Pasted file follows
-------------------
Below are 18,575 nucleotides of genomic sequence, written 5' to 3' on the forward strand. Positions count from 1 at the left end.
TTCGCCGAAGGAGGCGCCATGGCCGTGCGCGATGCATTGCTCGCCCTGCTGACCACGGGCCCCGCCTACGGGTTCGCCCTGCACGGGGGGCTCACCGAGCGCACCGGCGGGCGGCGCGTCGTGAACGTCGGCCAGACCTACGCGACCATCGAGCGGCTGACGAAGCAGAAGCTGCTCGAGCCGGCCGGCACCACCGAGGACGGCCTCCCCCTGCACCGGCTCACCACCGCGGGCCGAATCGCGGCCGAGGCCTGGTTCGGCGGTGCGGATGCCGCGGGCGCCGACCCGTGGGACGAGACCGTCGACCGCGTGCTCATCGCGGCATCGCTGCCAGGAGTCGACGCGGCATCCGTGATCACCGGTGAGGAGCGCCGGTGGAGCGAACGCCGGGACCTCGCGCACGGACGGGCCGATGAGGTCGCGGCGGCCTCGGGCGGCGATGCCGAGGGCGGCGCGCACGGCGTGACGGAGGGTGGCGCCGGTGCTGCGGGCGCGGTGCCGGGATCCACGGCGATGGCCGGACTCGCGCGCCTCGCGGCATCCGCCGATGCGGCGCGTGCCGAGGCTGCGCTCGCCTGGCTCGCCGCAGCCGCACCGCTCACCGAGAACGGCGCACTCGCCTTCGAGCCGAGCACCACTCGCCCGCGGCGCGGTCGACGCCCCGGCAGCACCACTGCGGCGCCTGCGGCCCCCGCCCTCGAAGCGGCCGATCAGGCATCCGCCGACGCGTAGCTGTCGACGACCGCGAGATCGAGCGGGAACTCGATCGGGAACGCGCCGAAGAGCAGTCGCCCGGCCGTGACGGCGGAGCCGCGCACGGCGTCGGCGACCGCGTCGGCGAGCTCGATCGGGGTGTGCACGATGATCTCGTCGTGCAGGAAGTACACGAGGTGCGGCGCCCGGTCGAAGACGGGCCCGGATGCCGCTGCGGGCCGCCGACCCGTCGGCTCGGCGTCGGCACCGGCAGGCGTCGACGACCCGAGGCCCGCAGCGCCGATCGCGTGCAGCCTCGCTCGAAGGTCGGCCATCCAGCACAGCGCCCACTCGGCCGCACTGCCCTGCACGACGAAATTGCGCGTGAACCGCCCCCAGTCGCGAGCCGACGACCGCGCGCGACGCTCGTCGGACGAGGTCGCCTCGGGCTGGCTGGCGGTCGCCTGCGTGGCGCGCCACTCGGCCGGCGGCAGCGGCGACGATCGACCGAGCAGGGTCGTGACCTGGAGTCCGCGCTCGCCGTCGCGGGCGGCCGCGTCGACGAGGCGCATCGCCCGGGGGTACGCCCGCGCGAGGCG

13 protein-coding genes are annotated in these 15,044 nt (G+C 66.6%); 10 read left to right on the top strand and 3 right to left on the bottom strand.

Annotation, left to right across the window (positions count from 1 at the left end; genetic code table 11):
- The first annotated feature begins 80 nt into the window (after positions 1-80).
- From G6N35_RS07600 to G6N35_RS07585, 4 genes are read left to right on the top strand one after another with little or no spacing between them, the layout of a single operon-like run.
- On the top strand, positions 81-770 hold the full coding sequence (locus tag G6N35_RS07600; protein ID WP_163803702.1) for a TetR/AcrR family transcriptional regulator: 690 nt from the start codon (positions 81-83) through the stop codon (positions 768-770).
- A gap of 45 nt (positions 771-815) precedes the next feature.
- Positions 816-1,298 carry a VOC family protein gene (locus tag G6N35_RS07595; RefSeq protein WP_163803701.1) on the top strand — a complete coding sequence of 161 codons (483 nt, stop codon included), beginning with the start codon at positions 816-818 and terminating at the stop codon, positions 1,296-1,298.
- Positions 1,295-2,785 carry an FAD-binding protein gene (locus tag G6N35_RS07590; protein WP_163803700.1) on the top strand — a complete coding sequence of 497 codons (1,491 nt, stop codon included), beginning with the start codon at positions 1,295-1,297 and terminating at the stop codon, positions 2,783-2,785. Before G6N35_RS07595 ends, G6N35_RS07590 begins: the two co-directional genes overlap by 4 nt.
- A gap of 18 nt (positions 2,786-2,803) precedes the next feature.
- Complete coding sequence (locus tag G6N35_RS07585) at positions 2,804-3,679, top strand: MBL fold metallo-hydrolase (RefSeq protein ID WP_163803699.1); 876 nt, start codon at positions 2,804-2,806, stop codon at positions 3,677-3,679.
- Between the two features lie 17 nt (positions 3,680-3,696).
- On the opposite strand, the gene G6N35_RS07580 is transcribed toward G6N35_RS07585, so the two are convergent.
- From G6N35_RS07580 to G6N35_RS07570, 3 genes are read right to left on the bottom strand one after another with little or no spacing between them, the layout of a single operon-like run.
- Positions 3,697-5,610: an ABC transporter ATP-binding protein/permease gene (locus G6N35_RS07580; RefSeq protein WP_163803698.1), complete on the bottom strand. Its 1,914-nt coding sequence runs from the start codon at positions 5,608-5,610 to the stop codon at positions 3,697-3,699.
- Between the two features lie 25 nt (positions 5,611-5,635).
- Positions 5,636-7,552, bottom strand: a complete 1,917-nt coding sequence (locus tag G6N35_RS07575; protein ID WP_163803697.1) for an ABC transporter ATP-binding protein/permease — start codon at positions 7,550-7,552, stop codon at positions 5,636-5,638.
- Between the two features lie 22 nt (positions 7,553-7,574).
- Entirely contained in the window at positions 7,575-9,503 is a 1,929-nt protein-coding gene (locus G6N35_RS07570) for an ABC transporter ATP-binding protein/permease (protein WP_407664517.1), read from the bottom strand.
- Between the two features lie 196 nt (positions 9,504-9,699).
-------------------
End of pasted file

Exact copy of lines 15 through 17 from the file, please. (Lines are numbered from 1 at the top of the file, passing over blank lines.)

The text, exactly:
- From G6N35_RS07580 to G6N35_RS07570, 3 genes are read right to left on the bottom strand one after another with little or no spacing between them, the layout of a single operon-like run.
- Positions 3,697-5,610: an ABC transporter ATP-binding protein/permease gene (locus G6N35_RS07580; RefSeq protein WP_163803698.1), complete on the bottom strand. Its 1,914-nt coding sequence runs from the start codon at positions 5,608-5,610 to the stop codon at positions 3,697-3,699.
- Between the two features lie 25 nt (positions 5,611-5,635).